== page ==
Australian authorities now confiscating alcohol to ‘limit number of drinks’ residents in lockdown can have

Authoritarian measures under the guise of the COVID-19 pandemic continue to be implemented by Australian authorities and now include the limiting of alcoholic beverages to residents of locked-down apartment complexes in New South Wales (NSW).

According to news.com.au, the complexes have been placed under lockdown by NSW Health authorities, who are now monitoring and policing alcohol deliveries “as part of a policy to limit the number of drinks being consumed each day.”

The health agency imposed rules limiting alcoholic drinks to residents living in “NSW Health controlled buildings” so as to “ensure the safety of health staff and residents.”

The latest building complex to fall under the rules, according to the news outlet, is Mission Australia’s Common Ground building in Camperdown.

The crackdown has been met with complaints by residents of the complexes who say that Aussie health authorities are searching care packages sent to them by relatives before allowing them to be delivered.

“They are searching all bags and things coming into the building … They confiscated a series of gifts. So things like bottles of spirits, we weren’t allowed to have those and we still (aren’t),” Common Ground resident Robin Elhaj told the national news outlet.

According to the report, residents can have one of the following rationed alcoholic beverages: A half-dozen beers or premixed drinks; one bottle of wine; or a 375 ml “bottle of spirits.” Until the coronavirus lockdown rule is lifted, excess alcohol ‘rations’ are being confiscated by health authorities.

“Residents can consult with a clinician if they think they need more than the allowed limit,” news.com.au added.

The news outlet confirmed the rations with a Sydney Local Health District official, as part of NSW Health’s Special Health Accommodation, “where COVID-positive patients and close contacts are sent for isolation.”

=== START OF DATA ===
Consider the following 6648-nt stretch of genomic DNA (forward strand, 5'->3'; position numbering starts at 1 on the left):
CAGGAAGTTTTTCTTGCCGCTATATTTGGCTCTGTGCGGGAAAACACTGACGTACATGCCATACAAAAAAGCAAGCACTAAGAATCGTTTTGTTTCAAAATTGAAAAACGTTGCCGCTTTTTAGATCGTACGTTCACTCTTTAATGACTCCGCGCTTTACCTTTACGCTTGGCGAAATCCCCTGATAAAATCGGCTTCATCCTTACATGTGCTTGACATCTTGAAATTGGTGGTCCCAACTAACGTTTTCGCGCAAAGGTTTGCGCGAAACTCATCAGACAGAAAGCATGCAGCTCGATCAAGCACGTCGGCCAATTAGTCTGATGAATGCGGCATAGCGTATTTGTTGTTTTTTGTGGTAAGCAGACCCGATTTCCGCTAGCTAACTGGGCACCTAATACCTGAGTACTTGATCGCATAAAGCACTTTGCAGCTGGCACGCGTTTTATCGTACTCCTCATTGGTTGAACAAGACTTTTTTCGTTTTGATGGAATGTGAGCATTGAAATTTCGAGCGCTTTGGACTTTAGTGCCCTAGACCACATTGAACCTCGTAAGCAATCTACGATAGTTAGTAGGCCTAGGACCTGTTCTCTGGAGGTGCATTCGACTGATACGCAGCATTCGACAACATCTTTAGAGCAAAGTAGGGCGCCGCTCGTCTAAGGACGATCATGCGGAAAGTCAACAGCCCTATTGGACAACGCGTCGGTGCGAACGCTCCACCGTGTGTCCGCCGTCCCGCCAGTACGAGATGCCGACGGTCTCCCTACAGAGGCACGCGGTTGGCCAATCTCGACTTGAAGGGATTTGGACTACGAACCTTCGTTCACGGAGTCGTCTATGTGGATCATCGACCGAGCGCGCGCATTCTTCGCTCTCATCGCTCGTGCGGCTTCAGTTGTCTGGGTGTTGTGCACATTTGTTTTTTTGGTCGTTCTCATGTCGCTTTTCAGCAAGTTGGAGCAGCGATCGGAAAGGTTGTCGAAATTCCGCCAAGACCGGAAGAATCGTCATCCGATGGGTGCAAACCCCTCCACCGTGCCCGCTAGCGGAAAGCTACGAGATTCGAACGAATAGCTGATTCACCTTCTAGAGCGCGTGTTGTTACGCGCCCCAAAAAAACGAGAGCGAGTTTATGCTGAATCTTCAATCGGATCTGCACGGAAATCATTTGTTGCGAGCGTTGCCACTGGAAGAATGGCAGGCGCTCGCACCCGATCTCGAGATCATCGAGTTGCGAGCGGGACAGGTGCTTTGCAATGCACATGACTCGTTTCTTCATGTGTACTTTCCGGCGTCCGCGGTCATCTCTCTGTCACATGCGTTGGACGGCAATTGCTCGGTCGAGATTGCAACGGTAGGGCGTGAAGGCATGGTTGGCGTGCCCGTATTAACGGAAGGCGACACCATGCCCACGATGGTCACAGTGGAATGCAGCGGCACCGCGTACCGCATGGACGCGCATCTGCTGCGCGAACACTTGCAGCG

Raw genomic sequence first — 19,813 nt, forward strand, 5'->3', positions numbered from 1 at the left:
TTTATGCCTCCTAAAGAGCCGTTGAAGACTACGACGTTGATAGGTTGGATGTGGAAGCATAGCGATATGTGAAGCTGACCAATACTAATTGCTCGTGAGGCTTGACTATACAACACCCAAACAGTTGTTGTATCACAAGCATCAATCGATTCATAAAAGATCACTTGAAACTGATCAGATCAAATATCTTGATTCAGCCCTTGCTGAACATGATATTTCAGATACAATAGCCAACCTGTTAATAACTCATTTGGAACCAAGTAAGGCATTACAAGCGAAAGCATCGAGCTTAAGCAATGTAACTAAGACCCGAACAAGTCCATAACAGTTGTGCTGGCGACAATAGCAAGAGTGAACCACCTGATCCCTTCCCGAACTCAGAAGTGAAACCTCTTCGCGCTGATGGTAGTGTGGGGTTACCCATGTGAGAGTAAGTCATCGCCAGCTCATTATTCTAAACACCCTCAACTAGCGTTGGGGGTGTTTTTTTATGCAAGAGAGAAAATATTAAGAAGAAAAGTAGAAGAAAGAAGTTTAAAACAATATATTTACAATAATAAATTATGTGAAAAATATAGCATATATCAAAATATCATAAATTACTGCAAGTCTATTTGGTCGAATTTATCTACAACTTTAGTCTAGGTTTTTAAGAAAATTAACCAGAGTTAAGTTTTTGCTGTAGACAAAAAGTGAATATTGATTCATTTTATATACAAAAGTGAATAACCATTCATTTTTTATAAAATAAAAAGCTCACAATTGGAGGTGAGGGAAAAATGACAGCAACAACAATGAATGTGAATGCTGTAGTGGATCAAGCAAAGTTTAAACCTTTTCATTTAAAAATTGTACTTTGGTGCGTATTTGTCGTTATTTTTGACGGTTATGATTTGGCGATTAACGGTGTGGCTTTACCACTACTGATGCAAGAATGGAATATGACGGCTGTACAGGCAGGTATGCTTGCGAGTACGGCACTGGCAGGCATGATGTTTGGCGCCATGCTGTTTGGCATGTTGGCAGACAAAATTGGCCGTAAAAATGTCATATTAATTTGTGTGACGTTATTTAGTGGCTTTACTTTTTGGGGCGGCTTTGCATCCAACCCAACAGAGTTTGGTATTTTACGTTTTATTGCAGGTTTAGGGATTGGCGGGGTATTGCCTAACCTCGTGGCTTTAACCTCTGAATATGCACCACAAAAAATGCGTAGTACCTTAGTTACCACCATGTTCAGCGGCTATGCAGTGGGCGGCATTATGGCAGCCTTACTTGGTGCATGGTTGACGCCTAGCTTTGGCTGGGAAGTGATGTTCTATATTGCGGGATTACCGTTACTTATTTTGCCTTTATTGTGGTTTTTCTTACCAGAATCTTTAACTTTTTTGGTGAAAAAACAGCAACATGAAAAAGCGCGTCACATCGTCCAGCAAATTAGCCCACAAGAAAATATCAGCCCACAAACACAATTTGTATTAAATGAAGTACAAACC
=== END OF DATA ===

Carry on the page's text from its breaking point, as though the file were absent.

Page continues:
That said, it’s not clear what authority the health agency is using to limit or confiscate alcoholic beverages to people who have been ordered to self-isolate in their homes since current public health orders make no mention of limits on alcohol.

A spokeswoman for NSW Police said that officers are not involved in the confiscation of alcoholic beverages and have not been authorized to carry out such actions. Rather, “in all residential lockdown locations, NSW Police are there to ensure compliance with the Public Health Orders and assist NSW Health if required,” the spokeswoman said.

A Sydney Local Health District official told the outlet that when NSW Health acquired control over apartment complexes with the aim of limiting COVID spread, those buildings then fell under the alcohol restrictions.

The alcohol limits are the latest in a series of draconian measures implemented in Australia under the auspices of the still-lingering pandemic.

Last week, the Australian government closed its borders while also severely limiting travel from the country to elsewhere.

“International travel from Australia is only available if you are exempt or you have been granted an individual exemption,” the government noted in a statement.

In addition, the national government also restricted interstate travel within the country. Conor Friedersdorf of The Atlantic noted that citizens in South Australia are required to “download an app that combines facial recognition and geolocation” so that the state can “text them at random times” to determine if they are abiding by travel rules.

Once a citizen has been texted by a government functionary, he or she “will have 15 minutes to take a picture of their face in the location where they are supposed to be. Should they fail, the local police department will be sent to follow up in person.”

In August, as new COVID restrictions were being implemented, a rural council fell under investigation after it ordered sheltered dogs shot and killed so that no one would venture out of their locked-down homes to adopt one.

And in July, the government announced plans to deploy Australian military personnel to help local authorities enforce pandemic restrictions.

Jon Dougherty

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